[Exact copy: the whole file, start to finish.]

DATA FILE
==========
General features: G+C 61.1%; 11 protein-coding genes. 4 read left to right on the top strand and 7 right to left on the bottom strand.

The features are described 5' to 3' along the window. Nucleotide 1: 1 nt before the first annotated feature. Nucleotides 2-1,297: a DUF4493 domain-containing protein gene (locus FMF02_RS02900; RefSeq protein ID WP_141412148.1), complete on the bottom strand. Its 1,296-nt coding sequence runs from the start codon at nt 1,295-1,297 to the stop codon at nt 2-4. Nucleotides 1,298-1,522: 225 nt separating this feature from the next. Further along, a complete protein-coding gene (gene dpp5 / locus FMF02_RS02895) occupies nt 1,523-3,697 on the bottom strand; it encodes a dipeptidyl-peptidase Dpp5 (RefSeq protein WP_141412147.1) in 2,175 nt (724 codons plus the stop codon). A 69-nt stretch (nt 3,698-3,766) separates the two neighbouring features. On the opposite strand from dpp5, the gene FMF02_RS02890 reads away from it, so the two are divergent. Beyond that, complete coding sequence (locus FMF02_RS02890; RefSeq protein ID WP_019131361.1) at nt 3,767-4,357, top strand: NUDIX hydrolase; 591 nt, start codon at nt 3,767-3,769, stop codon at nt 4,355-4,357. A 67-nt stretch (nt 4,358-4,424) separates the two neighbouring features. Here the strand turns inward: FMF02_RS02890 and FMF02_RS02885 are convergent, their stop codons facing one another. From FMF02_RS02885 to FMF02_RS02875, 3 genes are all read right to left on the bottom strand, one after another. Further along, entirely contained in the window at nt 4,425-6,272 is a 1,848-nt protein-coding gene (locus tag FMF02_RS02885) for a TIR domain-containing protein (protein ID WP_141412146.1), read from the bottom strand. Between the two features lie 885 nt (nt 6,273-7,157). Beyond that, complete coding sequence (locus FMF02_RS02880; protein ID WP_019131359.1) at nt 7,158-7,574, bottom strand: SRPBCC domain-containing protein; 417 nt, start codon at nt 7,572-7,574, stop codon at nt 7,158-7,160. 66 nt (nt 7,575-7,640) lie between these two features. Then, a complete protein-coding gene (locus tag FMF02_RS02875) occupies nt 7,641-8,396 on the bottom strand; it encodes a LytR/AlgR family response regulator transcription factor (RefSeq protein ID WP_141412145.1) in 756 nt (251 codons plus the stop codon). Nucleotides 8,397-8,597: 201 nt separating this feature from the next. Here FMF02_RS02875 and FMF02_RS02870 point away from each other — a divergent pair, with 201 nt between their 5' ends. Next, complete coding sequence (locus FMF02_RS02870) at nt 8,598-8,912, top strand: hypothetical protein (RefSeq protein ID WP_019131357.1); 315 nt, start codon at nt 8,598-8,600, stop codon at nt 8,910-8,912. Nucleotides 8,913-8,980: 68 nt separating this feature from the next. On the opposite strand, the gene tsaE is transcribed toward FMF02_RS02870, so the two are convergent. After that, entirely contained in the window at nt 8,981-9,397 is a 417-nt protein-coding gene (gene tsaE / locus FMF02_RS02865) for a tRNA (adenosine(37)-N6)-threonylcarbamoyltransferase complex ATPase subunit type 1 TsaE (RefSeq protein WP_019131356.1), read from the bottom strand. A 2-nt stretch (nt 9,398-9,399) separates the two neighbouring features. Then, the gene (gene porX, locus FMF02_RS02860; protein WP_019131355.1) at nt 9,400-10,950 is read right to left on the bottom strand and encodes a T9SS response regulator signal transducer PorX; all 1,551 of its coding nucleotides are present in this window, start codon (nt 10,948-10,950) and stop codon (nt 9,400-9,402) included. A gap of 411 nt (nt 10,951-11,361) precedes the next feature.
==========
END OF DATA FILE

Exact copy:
General features: G+C 61.1%; 11 protein-coding genes. 4 read left to right on the top strand and 7 right to left on the bottom strand.

The features are described 5' to 3' along the window. Nucleotide 1: 1 nt before the first annotated feature. Nucleotides 2-1,297: a DUF4493 domain-containing protein gene (locus FMF02_RS02900; RefSeq protein ID WP_141412148.1), complete on the bottom strand. Its 1,296-nt coding sequence runs from the start codon at nt 1,295-1,297 to the stop codon at nt 2-4. Nucleotides 1,298-1,522: 225 nt separating this feature from the next. Further along, a complete protein-coding gene (gene dpp5 / locus FMF02_RS02895) occupies nt 1,523-3,697 on the bottom strand; it encodes a dipeptidyl-peptidase Dpp5 (RefSeq protein WP_141412147.1) in 2,175 nt (724 codons plus the stop codon). A 69-nt stretch (nt 3,698-3,766) separates the two neighbouring features. On the opposite strand from dpp5, the gene FMF02_RS02890 reads away from it, so the two are divergent. Beyond that, complete coding sequence (locus FMF02_RS02890; RefSeq protein ID WP_019131361.1) at nt 3,767-4,357, top strand: NUDIX hydrolase; 591 nt, start codon at nt 3,767-3,769, stop codon at nt 4,355-4,357. A 67-nt stretch (nt 4,358-4,424) separates the two neighbouring features. Here the strand turns inward: FMF02_RS02890 and FMF02_RS02885 are convergent, their stop codons facing one another. From FMF02_RS02885 to FMF02_RS02875, 3 genes are all read right to left on the bottom strand, one after another. Further along, entirely contained in the window at nt 4,425-6,272 is a 1,848-nt protein-coding gene (locus tag FMF02_RS02885) for a TIR domain-containing protein (protein ID WP_141412146.1), read from the bottom strand. Between the two features lie 885 nt (nt 6,273-7,157). Beyond that, complete coding sequence (locus FMF02_RS02880; protein ID WP_019131359.1) at nt 7,158-7,574, bottom strand: SRPBCC domain-containing protein; 417 nt, start codon at nt 7,572-7,574, stop codon at nt 7,158-7,160. 66 nt (nt 7,575-7,640) lie between these two features. Then, a complete protein-coding gene (locus tag FMF02_RS02875) occupies nt 7,641-8,396 on the bottom strand; it encodes a LytR/AlgR family response regulator transcription factor (RefSeq protein ID WP_141412145.1) in 756 nt (251 codons plus the stop codon). Nucleotides 8,397-8,597: 201 nt separating this feature from the next. Here FMF02_RS02875 and FMF02_RS02870 point away from each other — a divergent pair, with 201 nt between their 5' ends. Next, complete coding sequence (locus FMF02_RS02870) at nt 8,598-8,912, top strand: hypothetical protein (RefSeq protein ID WP_019131357.1); 315 nt, start codon at nt 8,598-8,600, stop codon at nt 8,910-8,912. Nucleotides 8,913-8,980: 68 nt separating this feature from the next. On the opposite strand, the gene tsaE is transcribed toward FMF02_RS02870, so the two are convergent. After that, entirely contained in the window at nt 8,981-9,397 is a 417-nt protein-coding gene (gene tsaE / locus FMF02_RS02865) for a tRNA (adenosine(37)-N6)-threonylcarbamoyltransferase complex ATPase subunit type 1 TsaE (RefSeq protein WP_019131356.1), read from the bottom strand. A 2-nt stretch (nt 9,398-9,399) separates the two neighbouring features. Then, the gene (gene porX, locus FMF02_RS02860; protein WP_019131355.1) at nt 9,400-10,950 is read right to left on the bottom strand and encodes a T9SS response regulator signal transducer PorX; all 1,551 of its coding nucleotides are present in this window, start codon (nt 10,948-10,950) and stop codon (nt 9,400-9,402) included. A gap of 411 nt (nt 10,951-11,361) precedes the next feature.